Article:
Q: In your October 27 formal statement on assuming the PIABA presidency, you say: “The recent market volatility indicates that claims will likely increase, which will, in turn, highlight the problems brought about by problematic investment advisor mandatory arbitration clauses and awards that go unpaid by financial services professionals. Thus, the coming year is poised to be a crucial one for investor protection.” Care to elaborate?

A:  Absolutely, and thanks for the opportunity to explain. As the United States has moved away from a retirement system principally based upon defined benefit retirement plans, and toward defined contribution ones, people are often entirely dependent on their hard-earned 401K plan balances to fund their retirement. Much of the industry’s marketing is focused on convincing people that they do not have the skills to manage those funds, and therefore require the use of a financial professional to ensure their 401K accounts will be sufficient to meet their needs. When those professionals act inappropriately, and needlessly deplete their clients’ retirement plans, those clients have no meaningful safety net save Social Security – which was never designed to fund the entirety of those clients’ retirement plans.

As the market volatility continues, and as account balances fall, financial professionals’ wrongdoing will inevitably be exposed, which will lead to more investors bringing claims related to negligence, breach of fiduciary duty, and fraud. If those claims are hindered thanks to arbitration provisions that make it impossible to actually bring claims, or a system that makes it impossible to collect on hard-fought arbitration awards, the investors who did everything right – they worked hard, saved as much as possible, and used a professional to manage their funds – will find themselves in dire straits.

In short: the down market will almost certainly reveal the unintended consequences of the current situation. Baby Boomers are starting to retire in record numbers, and American investors will soon acknowledge that the status quo is intolerable.

Q: The COVID-19 pandemic caused lots of changes in the ADR world, including at FINRA. Besides forever getting rid of the middle seat in coach, what’s the one change you’d like to see continue?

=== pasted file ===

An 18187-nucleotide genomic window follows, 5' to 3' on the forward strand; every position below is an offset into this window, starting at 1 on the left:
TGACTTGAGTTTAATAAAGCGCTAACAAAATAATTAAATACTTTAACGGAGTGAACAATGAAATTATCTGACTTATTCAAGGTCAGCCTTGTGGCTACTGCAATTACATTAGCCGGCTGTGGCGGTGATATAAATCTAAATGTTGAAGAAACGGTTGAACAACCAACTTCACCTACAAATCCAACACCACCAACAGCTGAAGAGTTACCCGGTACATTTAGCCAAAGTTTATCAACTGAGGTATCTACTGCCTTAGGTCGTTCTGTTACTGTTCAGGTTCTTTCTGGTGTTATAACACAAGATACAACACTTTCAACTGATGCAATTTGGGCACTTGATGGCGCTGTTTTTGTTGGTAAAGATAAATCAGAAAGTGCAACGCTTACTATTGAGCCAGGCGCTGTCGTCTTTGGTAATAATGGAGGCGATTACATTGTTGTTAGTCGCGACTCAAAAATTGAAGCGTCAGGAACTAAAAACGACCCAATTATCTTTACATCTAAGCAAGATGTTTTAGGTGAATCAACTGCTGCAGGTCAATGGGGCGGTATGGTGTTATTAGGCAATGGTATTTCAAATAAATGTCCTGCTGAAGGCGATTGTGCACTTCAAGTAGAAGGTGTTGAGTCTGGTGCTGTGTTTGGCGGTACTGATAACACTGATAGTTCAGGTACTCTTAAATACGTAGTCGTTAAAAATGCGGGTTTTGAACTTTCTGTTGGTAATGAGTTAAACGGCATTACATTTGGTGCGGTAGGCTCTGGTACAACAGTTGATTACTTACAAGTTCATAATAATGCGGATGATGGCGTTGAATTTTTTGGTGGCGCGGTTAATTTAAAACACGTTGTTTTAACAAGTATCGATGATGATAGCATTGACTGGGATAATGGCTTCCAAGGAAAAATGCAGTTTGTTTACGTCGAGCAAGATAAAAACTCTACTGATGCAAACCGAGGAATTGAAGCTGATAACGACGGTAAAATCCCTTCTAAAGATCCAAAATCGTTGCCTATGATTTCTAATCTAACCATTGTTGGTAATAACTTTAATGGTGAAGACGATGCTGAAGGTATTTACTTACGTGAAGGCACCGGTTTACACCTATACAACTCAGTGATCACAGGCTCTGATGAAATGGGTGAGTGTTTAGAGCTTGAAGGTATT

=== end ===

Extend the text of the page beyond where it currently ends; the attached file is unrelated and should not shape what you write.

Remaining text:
A: As someone who has long-embraced technological aids to my practice, I look forward to seeing how tech continues to be adopted in the dispute resolution process. While we’re all getting more comfortable with presenting witness testimony, or conducting entire arbitrations, via videoconferencing, I’m especially curious to see how well we can integrate video feeds with effective document presentation.

Q: Is there anything else you’d like to share with our readers?

A: PIABA has grown in a meaningful way since its inception. While originally formed to help curb abuses found in the NASD and NYSE arbitration spaces, we’ve evolved into a full-fledged investor advocate bar association. Robin Ringo, our executive director for the last 26-odd years, has been instrumental in overseeing and guiding that growth. She is retiring at the end of March 2023, and her successor, Jennifer Shaw, will take the reins. Robin’s presence will be missed terribly, and yet we very much look forward to working with Jennifer in the years to come.

(ed: *The Alert congratulates Mr. Berkson and thanks him for agreeing to answer our questions. We wish him nothing but the best as we head into what promises to be a challenging year on several fronts. **We also wish both Ms. Ringo and Ms. Shaw the best of luck in their respective new endeavors.)